It’s depressing to consider just how much harm has been done by the simple-minded effort to ban drugs rather than regulate them. Obviously, banning a commodity often makes the market for it more profitable and more violent. It confers power on the world’s least scrupulous people, and uses physical force as a means of dealing with a medical and social problem. And, of course, in a country with racially biased sentencing practices, every increase in enforcement efforts will, continuing the neverending pattern of American history, come down hardest on people of color. It’s actually not true that prohibition can “never work,” if “working” is strictly defined as “reducing drug use” rather than “making a better society than the one where people were using drugs.” As criminal penalties increase, some would-be users and dealers will be deterred by the heightened risk, although both drug use and profit-seeking are often compulsive rather than rationally calculated. But prohibition probably could “work” if you built a large enough, brutal enough, and invasive enough police state. It’s just that in order to get anywhere close to effectively stamping out drug use through criminal enforcement, one would have to inflict devastating social costs. It’s true that there may be less crime if you put everybody in prison, just as your house would have fewer maintenance problems if you burned it to the ground, but the benefits are outweighed by the somewhat disproportionate costs.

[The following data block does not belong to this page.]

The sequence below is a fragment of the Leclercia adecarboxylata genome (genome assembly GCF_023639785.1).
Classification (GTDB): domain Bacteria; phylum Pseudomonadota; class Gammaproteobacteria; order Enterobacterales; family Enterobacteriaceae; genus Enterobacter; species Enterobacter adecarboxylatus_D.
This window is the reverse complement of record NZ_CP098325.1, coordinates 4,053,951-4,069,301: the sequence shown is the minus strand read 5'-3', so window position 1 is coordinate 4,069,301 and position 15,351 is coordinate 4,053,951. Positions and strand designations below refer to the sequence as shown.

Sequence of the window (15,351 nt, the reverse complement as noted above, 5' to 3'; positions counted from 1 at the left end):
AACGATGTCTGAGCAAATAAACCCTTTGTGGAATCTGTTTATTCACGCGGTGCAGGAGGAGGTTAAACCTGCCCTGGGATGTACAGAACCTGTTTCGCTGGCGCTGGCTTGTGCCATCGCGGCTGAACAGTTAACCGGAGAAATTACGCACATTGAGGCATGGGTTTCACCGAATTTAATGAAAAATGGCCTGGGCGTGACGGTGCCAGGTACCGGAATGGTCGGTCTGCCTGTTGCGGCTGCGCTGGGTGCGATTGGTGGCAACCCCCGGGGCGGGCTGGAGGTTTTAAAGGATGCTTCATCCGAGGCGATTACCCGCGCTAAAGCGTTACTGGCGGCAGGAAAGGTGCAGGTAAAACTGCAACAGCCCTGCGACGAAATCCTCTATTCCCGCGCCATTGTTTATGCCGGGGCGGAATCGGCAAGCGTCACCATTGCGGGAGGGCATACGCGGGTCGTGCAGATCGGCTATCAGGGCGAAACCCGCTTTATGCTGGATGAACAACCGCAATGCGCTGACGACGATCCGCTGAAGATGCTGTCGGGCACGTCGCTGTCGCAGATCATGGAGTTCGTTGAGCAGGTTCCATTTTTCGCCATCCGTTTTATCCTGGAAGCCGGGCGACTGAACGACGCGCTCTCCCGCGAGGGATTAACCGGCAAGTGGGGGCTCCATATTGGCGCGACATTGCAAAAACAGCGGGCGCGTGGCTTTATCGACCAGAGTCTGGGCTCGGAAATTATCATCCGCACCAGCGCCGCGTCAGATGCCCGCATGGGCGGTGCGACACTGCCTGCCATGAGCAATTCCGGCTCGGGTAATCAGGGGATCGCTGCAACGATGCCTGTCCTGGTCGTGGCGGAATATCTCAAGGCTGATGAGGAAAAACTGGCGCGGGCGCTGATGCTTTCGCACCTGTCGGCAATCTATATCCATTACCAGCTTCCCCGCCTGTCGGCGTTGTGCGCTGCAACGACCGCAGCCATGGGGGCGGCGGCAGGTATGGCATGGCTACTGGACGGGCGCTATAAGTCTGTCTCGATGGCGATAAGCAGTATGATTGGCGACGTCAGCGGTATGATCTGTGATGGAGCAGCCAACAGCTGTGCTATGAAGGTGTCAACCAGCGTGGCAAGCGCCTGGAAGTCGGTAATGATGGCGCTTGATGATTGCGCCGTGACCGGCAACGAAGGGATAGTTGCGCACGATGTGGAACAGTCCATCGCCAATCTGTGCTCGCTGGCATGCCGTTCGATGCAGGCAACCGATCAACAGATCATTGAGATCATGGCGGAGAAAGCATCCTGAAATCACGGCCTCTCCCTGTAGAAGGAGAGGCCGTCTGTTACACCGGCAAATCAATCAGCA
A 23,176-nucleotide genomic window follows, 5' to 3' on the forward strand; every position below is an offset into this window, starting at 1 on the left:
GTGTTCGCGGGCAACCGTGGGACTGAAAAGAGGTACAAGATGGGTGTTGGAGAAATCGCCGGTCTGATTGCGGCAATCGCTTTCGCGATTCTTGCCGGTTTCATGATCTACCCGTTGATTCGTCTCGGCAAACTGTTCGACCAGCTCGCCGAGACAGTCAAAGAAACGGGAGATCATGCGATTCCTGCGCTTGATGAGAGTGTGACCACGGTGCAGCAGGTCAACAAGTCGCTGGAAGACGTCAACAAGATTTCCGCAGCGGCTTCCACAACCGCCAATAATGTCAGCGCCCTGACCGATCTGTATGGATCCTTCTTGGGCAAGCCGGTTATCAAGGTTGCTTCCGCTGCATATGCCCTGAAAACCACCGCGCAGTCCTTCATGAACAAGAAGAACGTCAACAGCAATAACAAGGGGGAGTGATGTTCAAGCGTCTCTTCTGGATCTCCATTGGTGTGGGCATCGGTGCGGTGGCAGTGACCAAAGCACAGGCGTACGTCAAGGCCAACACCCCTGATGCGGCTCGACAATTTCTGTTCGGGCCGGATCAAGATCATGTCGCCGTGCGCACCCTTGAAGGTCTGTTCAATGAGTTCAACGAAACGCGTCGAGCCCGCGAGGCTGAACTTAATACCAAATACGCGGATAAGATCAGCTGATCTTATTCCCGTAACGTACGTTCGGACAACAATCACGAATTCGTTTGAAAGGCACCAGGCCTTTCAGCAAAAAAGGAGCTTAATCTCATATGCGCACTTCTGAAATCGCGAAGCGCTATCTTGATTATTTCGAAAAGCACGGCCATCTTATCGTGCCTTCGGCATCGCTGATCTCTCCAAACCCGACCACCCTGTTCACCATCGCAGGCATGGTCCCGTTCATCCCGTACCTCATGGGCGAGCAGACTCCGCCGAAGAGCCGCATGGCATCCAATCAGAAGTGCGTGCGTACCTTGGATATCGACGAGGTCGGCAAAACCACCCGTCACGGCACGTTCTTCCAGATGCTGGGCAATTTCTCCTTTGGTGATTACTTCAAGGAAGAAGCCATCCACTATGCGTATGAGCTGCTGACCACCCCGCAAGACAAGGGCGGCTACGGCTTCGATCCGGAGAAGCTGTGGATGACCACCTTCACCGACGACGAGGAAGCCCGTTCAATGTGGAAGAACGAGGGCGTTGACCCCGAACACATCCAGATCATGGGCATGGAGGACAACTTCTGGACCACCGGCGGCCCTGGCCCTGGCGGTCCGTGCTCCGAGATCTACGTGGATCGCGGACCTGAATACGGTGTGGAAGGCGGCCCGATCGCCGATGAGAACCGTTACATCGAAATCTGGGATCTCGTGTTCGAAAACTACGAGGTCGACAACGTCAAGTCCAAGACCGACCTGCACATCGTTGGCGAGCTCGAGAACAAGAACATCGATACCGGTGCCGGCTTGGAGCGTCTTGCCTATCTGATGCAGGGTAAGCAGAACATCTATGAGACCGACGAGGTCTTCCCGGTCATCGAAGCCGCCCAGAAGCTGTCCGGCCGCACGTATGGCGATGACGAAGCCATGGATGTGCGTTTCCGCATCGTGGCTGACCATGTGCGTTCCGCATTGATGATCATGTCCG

It’s sort of hard to actually picture what this totalitarian prohibition state would even look like, though, because as it is, a long history of vigorous enforcement in the U.S. hasn’t even lowered rates of drug use, much less eliminated them. Our policies have succeeded in creating a cruel and omnipresent criminal justice regime, but with nothing to show for it. Instead, the problems have gotten exponentially worse, as drug users have been put into the criminal system instead of being given assistance. As their lives deteriorate, and their sense of shame and hopelessness increases, so does their dependency. Their criminal records often keep them out of housing and jobs, and essentially ensure the likelihood that they will turn to small-scale dealing to help fund their continued using.

There are reasons to believe that decriminalization or legalization would actually help most addicts recover. Johann Hari’s Chasing the Scream provides accounts of pilot programs in Switzerland and government policies in Portugal that appear to show promising results. But even if drug use under legalization remained about the same as the status quo, a clear moral case for legalization can be made in terms of violence reduction alone. As cartels continue to fragment and vie for territorial control—a problem that is actually made worse by breaking up cartel leadership with high-profile arrests—the country’s violence will not diminish, and might become even more extreme.